Retailers Face Class Actions Based on Automatic Renewal of Fee-Based Loyalty Programs

Retailers are being targeted by class action lawsuits alleging that automatic renewal of loyalty programs requiring an annual fee violates California law. In the past year and a half, more than 100 lawsuits have been filed alleging violation of California’s Automatic Renewal Law, or ARL.[1]

The ARL took effect July 1, 2018 and prohibits automatic renewal of subscription or service fees without first presenting consumers with certain terms, and obtaining their affirmative consent. Prior to charging a consumer a loyalty program fee, retailers should ensure that:

  • They obtain affirmative consent of the consumer to “automatic renewal offer terms” that are presented in a “clear and conspicuous” manner. The law specifies that this means in larger type than the surrounding text, or in contrasting type, font, or color to the surrounding text of the same size, or set off from the surrounding text of the same size by symbols or other marks, in a manner that clearly calls attention to the language.
  • Their automatic renewal offer terms include (1) that the subscription will continue until the consumer cancels; (2) the description of the cancellation policy that applies; (3) the recurring charges that will be charged as part of the automatic renewal, and that the amount of the charge may change, if that is the case, and the amount to which the charge will change, if known; (4) the length of the automatic renewal term, unless the length of the term is chosen by the consumer; and (5) the minimum purchase obligation, if any.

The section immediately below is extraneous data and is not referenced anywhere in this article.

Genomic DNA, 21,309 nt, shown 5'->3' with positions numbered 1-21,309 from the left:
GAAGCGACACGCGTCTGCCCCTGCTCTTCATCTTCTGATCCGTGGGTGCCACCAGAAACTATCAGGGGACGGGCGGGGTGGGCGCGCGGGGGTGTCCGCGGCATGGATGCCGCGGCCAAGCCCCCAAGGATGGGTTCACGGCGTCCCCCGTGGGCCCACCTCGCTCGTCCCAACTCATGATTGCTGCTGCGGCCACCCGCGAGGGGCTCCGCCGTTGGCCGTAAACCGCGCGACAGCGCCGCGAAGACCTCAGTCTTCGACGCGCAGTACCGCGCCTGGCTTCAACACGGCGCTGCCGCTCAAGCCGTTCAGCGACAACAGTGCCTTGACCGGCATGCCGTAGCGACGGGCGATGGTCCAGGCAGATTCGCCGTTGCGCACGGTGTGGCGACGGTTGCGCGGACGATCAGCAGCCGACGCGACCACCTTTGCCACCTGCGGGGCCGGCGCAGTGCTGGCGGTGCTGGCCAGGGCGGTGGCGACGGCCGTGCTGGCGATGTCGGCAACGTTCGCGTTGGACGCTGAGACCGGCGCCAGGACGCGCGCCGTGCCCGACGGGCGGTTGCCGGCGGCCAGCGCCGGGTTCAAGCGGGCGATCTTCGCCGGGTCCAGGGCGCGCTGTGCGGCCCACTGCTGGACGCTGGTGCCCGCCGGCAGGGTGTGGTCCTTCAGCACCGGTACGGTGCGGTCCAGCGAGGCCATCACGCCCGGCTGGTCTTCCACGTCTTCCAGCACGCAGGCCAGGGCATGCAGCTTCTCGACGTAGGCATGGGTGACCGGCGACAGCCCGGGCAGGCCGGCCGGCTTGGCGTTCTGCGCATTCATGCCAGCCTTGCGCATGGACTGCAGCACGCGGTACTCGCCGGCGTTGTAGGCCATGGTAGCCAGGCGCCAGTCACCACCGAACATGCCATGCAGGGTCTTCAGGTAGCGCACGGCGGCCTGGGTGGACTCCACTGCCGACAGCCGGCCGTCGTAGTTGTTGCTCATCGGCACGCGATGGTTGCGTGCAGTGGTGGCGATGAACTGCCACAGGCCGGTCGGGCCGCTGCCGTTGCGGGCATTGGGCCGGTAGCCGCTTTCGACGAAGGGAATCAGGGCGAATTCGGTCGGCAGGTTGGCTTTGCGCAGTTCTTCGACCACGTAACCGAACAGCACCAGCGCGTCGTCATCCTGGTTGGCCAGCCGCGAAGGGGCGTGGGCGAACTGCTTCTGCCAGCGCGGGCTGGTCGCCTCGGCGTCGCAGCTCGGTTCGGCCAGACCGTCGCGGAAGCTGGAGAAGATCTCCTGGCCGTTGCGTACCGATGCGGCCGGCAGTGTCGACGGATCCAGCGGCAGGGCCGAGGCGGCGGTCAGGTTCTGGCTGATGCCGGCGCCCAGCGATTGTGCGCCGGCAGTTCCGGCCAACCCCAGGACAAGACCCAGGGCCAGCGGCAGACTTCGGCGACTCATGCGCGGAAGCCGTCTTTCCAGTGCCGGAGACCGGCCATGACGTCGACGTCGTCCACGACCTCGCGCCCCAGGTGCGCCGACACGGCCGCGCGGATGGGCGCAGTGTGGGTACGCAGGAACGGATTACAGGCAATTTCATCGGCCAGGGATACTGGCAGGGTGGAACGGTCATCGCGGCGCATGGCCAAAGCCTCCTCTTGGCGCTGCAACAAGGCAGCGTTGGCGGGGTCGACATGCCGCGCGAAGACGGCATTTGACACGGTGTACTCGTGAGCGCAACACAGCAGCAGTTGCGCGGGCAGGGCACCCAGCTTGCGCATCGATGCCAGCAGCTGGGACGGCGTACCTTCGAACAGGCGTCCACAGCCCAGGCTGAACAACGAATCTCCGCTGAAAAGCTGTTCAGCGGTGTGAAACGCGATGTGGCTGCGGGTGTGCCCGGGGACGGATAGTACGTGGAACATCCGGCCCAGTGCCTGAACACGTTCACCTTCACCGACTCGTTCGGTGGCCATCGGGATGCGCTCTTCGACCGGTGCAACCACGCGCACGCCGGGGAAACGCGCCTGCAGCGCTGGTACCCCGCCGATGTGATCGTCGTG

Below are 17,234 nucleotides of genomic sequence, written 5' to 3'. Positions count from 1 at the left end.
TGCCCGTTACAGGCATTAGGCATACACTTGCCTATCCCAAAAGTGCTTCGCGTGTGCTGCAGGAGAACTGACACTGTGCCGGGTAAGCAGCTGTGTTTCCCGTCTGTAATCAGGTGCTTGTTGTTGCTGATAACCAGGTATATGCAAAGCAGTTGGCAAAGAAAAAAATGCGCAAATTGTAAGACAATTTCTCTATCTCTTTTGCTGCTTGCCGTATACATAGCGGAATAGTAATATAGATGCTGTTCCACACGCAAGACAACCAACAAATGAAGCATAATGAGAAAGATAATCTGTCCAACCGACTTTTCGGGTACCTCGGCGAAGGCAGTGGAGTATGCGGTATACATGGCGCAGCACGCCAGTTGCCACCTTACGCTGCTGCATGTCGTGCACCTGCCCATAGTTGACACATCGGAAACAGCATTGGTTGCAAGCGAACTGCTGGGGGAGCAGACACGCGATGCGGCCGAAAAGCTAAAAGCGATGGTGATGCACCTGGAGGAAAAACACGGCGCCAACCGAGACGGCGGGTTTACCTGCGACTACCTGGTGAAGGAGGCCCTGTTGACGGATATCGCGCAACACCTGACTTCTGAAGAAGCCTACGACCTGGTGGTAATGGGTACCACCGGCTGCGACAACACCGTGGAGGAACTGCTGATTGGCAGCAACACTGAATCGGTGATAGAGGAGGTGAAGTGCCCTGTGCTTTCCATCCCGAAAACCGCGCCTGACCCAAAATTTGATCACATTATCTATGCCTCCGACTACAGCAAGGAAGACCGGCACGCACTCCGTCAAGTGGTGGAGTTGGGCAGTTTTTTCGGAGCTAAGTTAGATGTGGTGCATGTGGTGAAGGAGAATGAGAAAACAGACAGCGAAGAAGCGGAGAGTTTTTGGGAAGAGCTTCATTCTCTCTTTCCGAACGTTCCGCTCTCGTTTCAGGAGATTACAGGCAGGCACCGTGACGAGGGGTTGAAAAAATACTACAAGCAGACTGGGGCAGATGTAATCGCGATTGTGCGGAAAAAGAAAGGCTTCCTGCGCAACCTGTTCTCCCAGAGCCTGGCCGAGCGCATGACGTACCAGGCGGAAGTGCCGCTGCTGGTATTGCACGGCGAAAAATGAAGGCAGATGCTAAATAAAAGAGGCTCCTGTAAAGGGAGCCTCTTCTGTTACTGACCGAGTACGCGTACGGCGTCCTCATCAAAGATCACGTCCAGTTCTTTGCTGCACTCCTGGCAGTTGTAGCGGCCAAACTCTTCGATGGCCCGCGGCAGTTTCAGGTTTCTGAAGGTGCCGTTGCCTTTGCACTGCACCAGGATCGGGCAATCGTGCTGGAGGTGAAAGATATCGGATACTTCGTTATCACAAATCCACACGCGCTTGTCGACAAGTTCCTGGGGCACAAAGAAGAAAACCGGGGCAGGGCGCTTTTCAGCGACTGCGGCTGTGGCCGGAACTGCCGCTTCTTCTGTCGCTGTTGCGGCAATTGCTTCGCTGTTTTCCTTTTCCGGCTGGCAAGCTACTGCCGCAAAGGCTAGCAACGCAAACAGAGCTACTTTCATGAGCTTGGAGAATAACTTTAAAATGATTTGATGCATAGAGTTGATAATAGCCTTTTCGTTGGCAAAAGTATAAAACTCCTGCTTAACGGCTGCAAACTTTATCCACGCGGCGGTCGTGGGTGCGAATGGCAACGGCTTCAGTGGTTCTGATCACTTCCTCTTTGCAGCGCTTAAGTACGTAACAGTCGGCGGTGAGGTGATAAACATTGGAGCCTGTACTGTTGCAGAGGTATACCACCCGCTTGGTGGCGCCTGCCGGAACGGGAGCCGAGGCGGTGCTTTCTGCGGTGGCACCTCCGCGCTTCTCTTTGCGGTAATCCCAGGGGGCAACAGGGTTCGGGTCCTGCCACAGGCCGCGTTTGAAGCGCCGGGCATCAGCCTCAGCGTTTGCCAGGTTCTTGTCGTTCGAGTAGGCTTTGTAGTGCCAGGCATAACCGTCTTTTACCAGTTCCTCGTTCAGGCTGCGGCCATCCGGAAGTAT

In addition, retailers should also:

  • Provide an acknowledgment that includes the automatic renewal offer terms, cancellation policy, and information regarding how to cancel in a manner that is capable of being retained by the consumer. This acknowledgment can be sent following the consumer’s entry into the loyalty program.
  • Provide a toll-free telephone number, electronic mail address, postal address if the retailer directly bills the consumer, or another cost-effective, timely, and easy-to-use mechanism for cancellation that is described in the automatic renewal terms.
  • If a consumer can accept the automatic renewal terms online, they must be allowed to terminate the automatic renewal online. This may include a termination email formatted and provided by the retailer that the consumer can send to the retailer without additional information.
  • If there is a material change in the automatic renewal terms, the retailer must provide consumers with a clear and conspicuous notice prior to the change, and information on how to cancel the subscription.
  • If the loyalty program includes a free gift or trial, the terms must disclose how to cancel, and allow the consumer to cancel, before the consumer is charged for the free gift or trial, the price that will be charged after the trial ends or, the manner in which the subscription or purchasing agreement pricing will change upon conclusion of the trial.

Any goods are services provided without first obtaining affirmative consent to these terms will be considered under the law as a gift to the consumer. Violation of the ARL can also require return of any money paid by the consumer.

BCLP has extensive experience advising our clients as to advertising and marketing, including as to compliance of loyalty programs with applicable laws. For questions or more information, contact the author.

[1] Business & Professions Code § 1701, et seq.